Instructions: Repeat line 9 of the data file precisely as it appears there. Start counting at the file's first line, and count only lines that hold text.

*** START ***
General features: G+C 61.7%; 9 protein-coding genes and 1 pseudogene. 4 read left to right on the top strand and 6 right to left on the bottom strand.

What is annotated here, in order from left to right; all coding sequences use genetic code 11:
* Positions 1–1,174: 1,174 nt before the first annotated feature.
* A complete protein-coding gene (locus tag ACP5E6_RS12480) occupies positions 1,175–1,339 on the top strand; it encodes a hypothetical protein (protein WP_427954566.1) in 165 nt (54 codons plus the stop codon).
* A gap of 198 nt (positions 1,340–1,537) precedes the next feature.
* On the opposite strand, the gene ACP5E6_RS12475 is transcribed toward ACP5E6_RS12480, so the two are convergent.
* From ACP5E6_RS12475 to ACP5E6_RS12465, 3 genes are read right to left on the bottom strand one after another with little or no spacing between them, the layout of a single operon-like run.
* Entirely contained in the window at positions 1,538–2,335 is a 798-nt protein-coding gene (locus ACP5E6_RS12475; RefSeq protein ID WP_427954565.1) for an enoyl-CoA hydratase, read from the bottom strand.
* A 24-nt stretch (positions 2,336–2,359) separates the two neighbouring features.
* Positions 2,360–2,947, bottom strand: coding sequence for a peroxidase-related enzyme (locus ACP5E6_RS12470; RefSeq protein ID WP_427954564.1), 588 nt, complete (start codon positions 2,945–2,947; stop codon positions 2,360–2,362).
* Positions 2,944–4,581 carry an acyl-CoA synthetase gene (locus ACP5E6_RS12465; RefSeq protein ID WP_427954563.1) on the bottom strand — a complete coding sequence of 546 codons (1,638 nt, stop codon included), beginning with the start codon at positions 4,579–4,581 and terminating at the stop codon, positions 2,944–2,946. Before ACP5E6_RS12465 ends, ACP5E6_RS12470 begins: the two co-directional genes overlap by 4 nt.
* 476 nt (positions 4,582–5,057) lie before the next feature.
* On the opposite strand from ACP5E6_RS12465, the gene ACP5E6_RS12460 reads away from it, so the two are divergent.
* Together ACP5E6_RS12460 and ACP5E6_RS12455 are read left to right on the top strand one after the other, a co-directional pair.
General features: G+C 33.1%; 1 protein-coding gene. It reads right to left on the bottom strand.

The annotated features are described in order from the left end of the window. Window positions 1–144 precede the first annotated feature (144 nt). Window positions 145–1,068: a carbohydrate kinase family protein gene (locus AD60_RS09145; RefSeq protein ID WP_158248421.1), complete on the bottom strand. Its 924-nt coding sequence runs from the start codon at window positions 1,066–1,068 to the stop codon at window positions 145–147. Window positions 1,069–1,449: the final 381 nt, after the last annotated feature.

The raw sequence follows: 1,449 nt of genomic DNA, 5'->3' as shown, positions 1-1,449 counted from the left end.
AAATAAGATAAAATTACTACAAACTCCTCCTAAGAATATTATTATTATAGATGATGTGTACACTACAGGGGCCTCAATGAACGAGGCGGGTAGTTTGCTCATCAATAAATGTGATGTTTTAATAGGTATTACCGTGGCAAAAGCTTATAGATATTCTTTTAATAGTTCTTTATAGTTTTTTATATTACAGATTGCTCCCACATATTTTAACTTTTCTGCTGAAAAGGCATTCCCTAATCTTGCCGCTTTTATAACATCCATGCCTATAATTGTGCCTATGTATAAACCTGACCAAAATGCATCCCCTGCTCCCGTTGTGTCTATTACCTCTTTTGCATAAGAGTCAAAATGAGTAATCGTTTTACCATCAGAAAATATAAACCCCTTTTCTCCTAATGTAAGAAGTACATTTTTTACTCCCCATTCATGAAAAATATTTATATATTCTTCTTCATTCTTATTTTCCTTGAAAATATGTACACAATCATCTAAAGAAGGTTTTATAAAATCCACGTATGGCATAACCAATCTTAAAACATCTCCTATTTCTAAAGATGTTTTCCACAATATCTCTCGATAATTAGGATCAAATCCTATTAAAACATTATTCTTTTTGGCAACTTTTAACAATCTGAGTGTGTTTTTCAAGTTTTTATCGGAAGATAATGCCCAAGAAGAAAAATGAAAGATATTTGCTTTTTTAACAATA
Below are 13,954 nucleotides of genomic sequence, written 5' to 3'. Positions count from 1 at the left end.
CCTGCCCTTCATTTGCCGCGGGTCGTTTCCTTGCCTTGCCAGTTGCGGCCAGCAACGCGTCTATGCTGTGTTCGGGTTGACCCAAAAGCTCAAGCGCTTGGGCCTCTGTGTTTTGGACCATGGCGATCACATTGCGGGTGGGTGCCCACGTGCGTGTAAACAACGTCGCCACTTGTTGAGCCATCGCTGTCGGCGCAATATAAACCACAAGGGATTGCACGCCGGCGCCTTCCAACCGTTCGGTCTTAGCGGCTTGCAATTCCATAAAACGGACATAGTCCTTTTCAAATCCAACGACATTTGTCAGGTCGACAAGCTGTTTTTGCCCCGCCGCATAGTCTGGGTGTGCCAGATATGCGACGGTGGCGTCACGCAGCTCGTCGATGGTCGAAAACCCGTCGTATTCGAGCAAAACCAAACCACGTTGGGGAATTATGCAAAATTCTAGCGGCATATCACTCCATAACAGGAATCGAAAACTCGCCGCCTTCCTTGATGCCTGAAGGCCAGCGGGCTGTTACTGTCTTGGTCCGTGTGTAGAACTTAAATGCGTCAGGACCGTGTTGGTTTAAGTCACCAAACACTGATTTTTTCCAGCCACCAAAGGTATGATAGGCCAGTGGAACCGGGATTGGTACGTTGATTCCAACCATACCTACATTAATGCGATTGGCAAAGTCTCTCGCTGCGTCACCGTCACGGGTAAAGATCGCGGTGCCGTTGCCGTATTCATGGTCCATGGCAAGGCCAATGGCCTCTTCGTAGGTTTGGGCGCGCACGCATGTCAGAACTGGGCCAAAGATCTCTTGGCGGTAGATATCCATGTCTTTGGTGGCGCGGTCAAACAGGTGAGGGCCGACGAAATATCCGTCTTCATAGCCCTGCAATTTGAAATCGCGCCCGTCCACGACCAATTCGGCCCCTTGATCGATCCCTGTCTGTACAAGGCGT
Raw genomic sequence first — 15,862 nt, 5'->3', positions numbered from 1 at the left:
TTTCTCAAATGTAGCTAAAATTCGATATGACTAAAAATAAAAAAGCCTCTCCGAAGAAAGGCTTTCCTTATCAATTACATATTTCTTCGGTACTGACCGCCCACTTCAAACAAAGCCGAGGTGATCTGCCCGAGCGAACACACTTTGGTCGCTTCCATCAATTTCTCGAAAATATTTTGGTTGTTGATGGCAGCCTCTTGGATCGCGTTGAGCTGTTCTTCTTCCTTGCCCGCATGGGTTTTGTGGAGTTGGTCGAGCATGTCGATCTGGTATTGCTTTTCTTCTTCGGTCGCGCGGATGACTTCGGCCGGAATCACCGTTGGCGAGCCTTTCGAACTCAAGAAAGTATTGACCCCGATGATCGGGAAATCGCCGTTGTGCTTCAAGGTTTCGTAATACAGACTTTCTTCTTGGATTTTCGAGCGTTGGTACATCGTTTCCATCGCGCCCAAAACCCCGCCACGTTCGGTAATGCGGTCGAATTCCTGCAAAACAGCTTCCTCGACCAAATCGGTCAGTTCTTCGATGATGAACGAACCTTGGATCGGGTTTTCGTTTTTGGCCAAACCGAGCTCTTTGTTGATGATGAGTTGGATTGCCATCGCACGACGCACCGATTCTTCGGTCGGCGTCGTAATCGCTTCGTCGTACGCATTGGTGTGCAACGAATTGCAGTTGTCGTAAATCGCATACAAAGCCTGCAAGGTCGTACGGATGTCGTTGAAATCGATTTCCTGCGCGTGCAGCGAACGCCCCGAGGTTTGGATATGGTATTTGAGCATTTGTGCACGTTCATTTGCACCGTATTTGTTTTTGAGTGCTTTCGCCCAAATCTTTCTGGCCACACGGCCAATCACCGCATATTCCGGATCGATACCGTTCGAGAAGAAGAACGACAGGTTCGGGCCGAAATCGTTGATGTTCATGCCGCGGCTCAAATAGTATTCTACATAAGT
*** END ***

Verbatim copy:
* A 24-nt stretch (positions 2,336–2,359) separates the two neighbouring features.